Mitigate cybersecurity threats with MFA
While massive data breaches affect the security of billions of people worldwide, access control has turned into a global issue, which demands perpetual progression and collaboration between defense practices. This includes authentication as a means of protecting account security. In this blog post, we review how typing biometrics used for Multi-Factor Authentication (MFA) is a frictionless and affordable online privacy protection method.
Strong Customer Authentication (SCA) requires MFA
Strong customer authentication has been enforced by compliance regulations (EBA/PSD2, NIST, PCI DSS) to protect users online. It implies that during login, in addition to the password, users should undergo a second authentication measure (2FA). A multi-factor authentication framework (MFA) combines 2 or more different types of authenticators, which, even though they are all used with security in mind, they differ significantly.
Evaluating available MFA solutions (knowledge, possession, inherence)
We should evaluate these factors based on the level of security they provide, the cost to the business, and how they affect the user experience (UX). There are three main categories of identity evidence that can be applied. These categories are based on one of the following elements:
- knowledge (something we know such as passwords, or answers to secret questions)
- possession (something we have like email or SMS codes, or OTP)
- inherence (something we are which is biometrics)
Knowledge-Based Authentication (KBA) is quickly becoming irrelevant with more than 81% of confirmed data breaches being attributed to weak, default or stolen passwords. Therefore, PINs and passwords are not strong enough. If passwords are too complex, people might forget them, and if they are too basic, they are easily guessable. Using “something we know”, like answers to secret questions, is also less reliable because answers can be found online or stolen through social engineering such as spear phishing, baiting, and pretexting.
Similarly, possession-based authenticators such as one-time passwords or SMS verification are vulnerable security measures. SIM Swaps allow hackers to access and use personal information found online to convince telecommunications companies to change users’ phone numbers to their phones. Moreover, the National Institute of Standards and Technology no longer recommends SMS for 2FA, as it can be easily intercepted.
Most biometrics, also known as “what we are” metrics, such as fingerprint, voice or face recognition, only appear to be secure. Yet, more in-depth scrutiny indicates their susceptibility to being relatively easily hacked. For example, our voices are easily recorded, and we leave fingerprints everywhere we go. Even when it comes to face recognition, our faces are revealed to CCTVs whenever we look around. Besides being easy to spoof, most biometrics require additional hardware, implying higher costs for businesses.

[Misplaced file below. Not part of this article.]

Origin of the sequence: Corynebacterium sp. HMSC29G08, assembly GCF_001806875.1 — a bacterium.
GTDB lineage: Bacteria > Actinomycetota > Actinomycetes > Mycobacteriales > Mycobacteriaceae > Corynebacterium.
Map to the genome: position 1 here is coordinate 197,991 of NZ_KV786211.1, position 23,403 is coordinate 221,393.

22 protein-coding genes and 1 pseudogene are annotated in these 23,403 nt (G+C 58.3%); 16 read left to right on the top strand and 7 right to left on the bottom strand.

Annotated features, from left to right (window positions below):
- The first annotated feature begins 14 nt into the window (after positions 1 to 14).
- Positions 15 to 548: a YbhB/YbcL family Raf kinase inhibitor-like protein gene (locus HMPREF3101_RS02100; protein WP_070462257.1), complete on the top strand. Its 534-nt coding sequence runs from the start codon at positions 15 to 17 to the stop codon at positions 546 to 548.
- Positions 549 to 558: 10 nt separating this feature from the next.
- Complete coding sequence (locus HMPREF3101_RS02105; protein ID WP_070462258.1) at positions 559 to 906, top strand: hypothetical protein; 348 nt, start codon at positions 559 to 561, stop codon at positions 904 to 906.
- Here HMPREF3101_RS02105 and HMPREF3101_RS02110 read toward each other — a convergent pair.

What is typing biometrics?
By capturing and recording people’s unique typing behavior and transforming it into patterns, the technology leverages machine learning to build a user’s profile. This unique typing pattern is then matched against previous samples. During login, when end-users type their credentials, a matching score verifying their identity is released.
Typing biometrics complements MFA in a user-friendly and secure way
Typing biometrics is a great alternative for authentication. As a frictionless additional security layer, it maximizes security by using the unique user typing pattern which is almost impossible to replicate. Spoofing can’t perfectly emulate the way someone types, so typing biometrics minimizes the risk of data breaches.
Typing biometrics also drastically reduces costs, requiring only an existing keyboard to perform, and no maintenance costs as typing behavior rarely change.
The issue of user-friendliness is also minimized. Typing biometrics don’t require the user to undergo any additional steps to authenticate but to write a short text which is usually in the form of credentials, preventing unauthorized account access from the start in a frictionless, and passive manner.
Typing biometrics is a reliable and noteworthy option for MFA
- Delivers high security
- Prevents unauthorized access to a user’s account
- Is very difficult to spoof as typing patterns are unique
- Customizes the sensitivity rate of the matching algorithms to meet security requirements
- Complies with regulations – EBA/PSD2, NIST, PCI DSS
- Quickly integrates with other systems, using only an existing keyboard
- No SMS/email costs
- No maintenance costs
- no supervision required as typing patterns can’t be lost/forgotten
- No hardware costs – no scanners, gadgets or tokens
- Able to be easily scaled
- Reduces friction
- Used as 2FA with email/OTP
- No extra effort for the user – using the same device for MFA
- Provides seamless user enrollment – works in the background
- Works with low bandwidth internet
- Works on both mobile and desktop